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Separating Art from Artist

This isn’t going to be a debate, or even a discussion. Ultimately it’s up to each person to follow their own moral compass. Separating art from artist is not something I can do. Many have reached out to me in the hopes of swaying me to their position. I suggest redirecting your efforts toward teaching a pig to sing.

To the argument that a used book puts no money into an author’s pocket: that is not the point. The same goes for viewing something on a streaming service that I’m paying for anyway. I won’t even entertain dragging piracy into this. To consume the work of an objectionable artist, whether it puts coin in their pocket or not, is a breach of my personal ethics.

To the argument that quality work should be praised, in spite of the problematic nature of the artist: then non-problematic artists should be even more deserving of said praise. They have, after all, managed to create something exceptional without doing harm in the process. There are more books, films, television shows, comics, paintings, comedy albums, games, and so on available now than a person could ever consume in a lifetime. We have better options in terms of whom and what to support.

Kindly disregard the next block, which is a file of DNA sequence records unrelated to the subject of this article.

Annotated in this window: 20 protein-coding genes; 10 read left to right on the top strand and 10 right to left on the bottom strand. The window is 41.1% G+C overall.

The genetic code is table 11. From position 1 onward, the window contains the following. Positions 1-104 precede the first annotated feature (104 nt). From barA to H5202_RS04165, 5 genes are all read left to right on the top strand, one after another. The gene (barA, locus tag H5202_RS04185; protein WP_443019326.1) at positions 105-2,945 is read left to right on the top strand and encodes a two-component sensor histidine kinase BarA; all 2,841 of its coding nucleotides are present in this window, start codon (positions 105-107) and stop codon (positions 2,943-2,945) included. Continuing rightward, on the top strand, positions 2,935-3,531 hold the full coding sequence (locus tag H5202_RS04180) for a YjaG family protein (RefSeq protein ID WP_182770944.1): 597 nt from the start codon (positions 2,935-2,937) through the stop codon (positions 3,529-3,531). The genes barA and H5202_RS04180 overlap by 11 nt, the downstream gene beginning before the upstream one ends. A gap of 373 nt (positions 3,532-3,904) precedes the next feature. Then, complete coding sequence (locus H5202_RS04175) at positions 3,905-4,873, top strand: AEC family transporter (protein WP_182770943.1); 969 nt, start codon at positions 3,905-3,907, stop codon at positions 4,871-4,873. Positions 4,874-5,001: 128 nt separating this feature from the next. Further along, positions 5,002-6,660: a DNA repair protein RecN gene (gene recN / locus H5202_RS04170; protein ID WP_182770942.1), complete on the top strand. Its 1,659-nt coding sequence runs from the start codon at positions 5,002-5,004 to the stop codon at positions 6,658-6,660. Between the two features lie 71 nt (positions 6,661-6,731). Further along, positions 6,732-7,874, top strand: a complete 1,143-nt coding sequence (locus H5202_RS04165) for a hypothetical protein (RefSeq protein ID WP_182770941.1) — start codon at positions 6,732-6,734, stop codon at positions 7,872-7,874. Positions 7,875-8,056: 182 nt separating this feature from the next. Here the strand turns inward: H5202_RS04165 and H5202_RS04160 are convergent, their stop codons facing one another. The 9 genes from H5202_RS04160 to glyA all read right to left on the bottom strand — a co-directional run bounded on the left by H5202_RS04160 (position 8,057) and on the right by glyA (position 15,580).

Context is Everything

Does that mean that problematic artists should be relegated to the dustbins of history? No. I support things like re-releasing Song of the South and Gone with the Wind with disclaimers. Adding some commentary track to offer perspectives would be valuable. I still wouldn’t run right out and buy them on Blu-Ray.

Given a choice between reading Lovecraft or another author with no history of racism, though, I will choose the other author. If given a choice between listening to Led Zeppelin or an artist that hasn’t been accused of kidnapping and statutory rape, it’s not really a difficult choice. The lack of Roman Polanski, Louie C.K., and David Foster Wallace in my personal canon leaves me free to discover other wonderful, but lesser-known, creators.

Art as Experience

The notion of separating art from artist arose in the late 19th century as an academic tool. It was an assertion that a work should be able to stand on its own merit independent of the creator’s reputation. In this sense it is useful; c.f. The Emperor’s New Clothes by Hans Christian Andersen. It was not ever meant to be used as a decision-making tool to assuage one’s conscience when determining which art to consume or support.

There is often a matter of intention and influence. Knowing the author’s views can sometimes facilitate understanding of a piece. It provides missing context. Knowing that John Grisham is actually a lawyer gives his stories credibility; I might be able to write a legal thriller, but it wouldn’t have the same gravitas. You almost can’t fully grasp an artist like Taylor Swift without knowing her personal history; the lyrics make far more sense when you do.